The Herald Democrat
50 years ago
300 Millionth Ton Produced At Climax
January 23, 1973
Monday morning, employees of the Climax Molybdenum Co. mine located at Climax, Colorado, produced the 300 millionth ton of molybdenite ore from Bartlett Mountain, near Leadville. The Climax Mine has produced more ore than any other underground mine in North America and continues to produce nearly 14,000,000 tons of raw ore each year.
To visualize the volume of 300 million tons of rock is difficult. The company’s engineering section released the following comparison.
“The excavation of 300 million tons of rock would permit the driving of a tunnel, in the diameter of the Straight Creek Tunnel, from the Colorado State Capital building in downtown Denver, westward beneath the Continental Divide to a point 35 miles beyond Salt Lake City, Utah. That’s 300 million tons.”
The Climax Mine, operated as a division of American Metal Climax Inc. (AMAX), has been the world’s leading molybdenum producer since the mine began operations in 1918. Molybdenum is a prominent metal throughout the industrial world. Moly, as it is commonly called, is used primarily as an element in upgrading iron, steel and nonferrous superalloys. Substantial amounts of molybdenum compounds are also used as lubricants, additives, pigments and catalysts.
According to production figures from the Climax mining engineering section, the 300 millionth ton of ore was produced from the Phillipson level of the mine. After more than 40 years as a producing area supplying a major portion of the mine’s total production, the Phillipson level is nearing exhaustion. Continued operations from the mine’s main producing level, the Storke, and from the new 600 level will maintain Climax production at its 43,000-ton-per-day capacity.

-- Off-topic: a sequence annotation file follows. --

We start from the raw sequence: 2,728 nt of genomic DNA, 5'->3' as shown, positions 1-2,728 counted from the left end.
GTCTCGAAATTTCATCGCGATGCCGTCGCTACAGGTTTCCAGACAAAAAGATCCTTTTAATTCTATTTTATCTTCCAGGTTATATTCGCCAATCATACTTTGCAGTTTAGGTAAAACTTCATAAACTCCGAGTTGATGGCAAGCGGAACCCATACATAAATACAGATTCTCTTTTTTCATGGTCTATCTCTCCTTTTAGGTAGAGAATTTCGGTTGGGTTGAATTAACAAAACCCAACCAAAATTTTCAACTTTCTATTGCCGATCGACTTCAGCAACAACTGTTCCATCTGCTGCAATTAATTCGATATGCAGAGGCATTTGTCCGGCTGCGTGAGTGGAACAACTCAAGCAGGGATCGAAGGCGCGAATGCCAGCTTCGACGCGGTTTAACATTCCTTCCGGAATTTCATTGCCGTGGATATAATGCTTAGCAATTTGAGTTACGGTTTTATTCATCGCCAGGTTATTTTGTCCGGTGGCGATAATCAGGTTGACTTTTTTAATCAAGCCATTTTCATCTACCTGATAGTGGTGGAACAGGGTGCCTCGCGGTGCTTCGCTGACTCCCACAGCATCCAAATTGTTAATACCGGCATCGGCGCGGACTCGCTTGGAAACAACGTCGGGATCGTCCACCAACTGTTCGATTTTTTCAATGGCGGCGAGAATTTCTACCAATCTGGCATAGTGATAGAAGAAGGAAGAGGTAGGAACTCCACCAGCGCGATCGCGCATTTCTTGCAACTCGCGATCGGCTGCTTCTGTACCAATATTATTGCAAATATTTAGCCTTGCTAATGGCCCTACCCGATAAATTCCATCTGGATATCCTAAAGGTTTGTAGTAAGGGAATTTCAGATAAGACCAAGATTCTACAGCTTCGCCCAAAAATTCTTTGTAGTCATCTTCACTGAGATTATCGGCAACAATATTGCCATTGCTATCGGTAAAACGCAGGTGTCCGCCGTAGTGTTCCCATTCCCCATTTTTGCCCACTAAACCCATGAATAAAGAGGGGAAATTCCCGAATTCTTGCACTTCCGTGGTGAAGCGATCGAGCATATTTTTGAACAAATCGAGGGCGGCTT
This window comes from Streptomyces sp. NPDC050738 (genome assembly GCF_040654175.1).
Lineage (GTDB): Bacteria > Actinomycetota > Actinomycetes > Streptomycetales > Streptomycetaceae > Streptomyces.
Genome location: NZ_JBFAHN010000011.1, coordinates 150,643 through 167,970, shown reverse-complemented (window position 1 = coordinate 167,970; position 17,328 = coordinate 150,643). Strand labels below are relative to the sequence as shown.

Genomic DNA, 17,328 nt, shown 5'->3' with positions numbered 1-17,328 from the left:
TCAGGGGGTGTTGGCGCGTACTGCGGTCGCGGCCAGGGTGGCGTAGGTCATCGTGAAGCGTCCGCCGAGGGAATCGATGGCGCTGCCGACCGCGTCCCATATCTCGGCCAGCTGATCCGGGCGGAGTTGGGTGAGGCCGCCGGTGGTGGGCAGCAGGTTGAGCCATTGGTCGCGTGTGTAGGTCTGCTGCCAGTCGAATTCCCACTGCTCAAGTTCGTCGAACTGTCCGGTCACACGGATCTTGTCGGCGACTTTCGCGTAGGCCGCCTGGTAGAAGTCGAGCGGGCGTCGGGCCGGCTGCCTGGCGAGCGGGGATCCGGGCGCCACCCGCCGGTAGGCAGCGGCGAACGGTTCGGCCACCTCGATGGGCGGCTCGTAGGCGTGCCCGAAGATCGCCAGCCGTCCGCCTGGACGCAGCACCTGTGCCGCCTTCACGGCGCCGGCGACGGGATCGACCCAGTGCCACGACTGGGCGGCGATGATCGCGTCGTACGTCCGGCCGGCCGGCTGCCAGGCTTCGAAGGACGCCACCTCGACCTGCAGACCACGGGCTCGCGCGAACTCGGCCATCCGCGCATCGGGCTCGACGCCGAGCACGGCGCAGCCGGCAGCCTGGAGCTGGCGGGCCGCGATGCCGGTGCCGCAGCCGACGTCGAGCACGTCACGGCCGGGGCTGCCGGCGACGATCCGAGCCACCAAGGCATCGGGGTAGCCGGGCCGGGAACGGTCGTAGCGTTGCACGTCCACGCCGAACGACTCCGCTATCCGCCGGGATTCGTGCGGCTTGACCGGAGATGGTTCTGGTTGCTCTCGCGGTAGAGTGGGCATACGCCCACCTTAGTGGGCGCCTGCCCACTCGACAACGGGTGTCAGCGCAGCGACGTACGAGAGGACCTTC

In announcing the production milestone, Climax Resident Manager Donald B. Achttien paid tribute to each of the nearly 1,700 Climax employees. “Every Climax employee since our mine began producing nearly 55 years ago has a share in the significance of this production achievement,” Achttien said.
The 200 millionth ton production mark was gained less than seven years ago, on January 27, 1966. Ore reserves of the Climax molybdenum deposit have been estimated to provide the Climax Mine with an additional 30 to 40-year life span.
Truce Observed Solemnly In Leadville
January 29, 1973
The hurrah of the Armistice was absent. The gay celebrating of the end of World War II was conspicuous by its absence.
The 5 p.m. observance of the Vietnam peace truce on Saturday, January 27, was a solemn affair. The handful of mothers present had dewy eyes as they looked at their sons present and at the young Boy Scouts and Cub Scouts who participated in the flag raising and lowering at the Elks Home. Their eyes hopefully expressed the prayer that the young men will never again have to see action on foreign shores.
Respect for the flag was registered boldly when a young Cub Scout late for the ceremony came dashing at top speed down Fifth Street to the Elks Home. As he spied the flag, he raised his hand to his forehead and let it remain there all the time he was running.
This was an impressive part of the entire ceremony for American Legion and VFW members present who in their time have been sickened by desecration of the flag.
The brief ceremony consisted of Scouts Robert Key and Kerry Warford raising the flag to the top and then lowering it. Once the flag was lowered, it was presented to Charles Weber and Joe Dwyer, two Elks officers and Vietnam veterans. The two then presented the folded flag to Exalted Ruler Chet Magill. Magill said the flag would be placed in the display case of the Elks for posterity.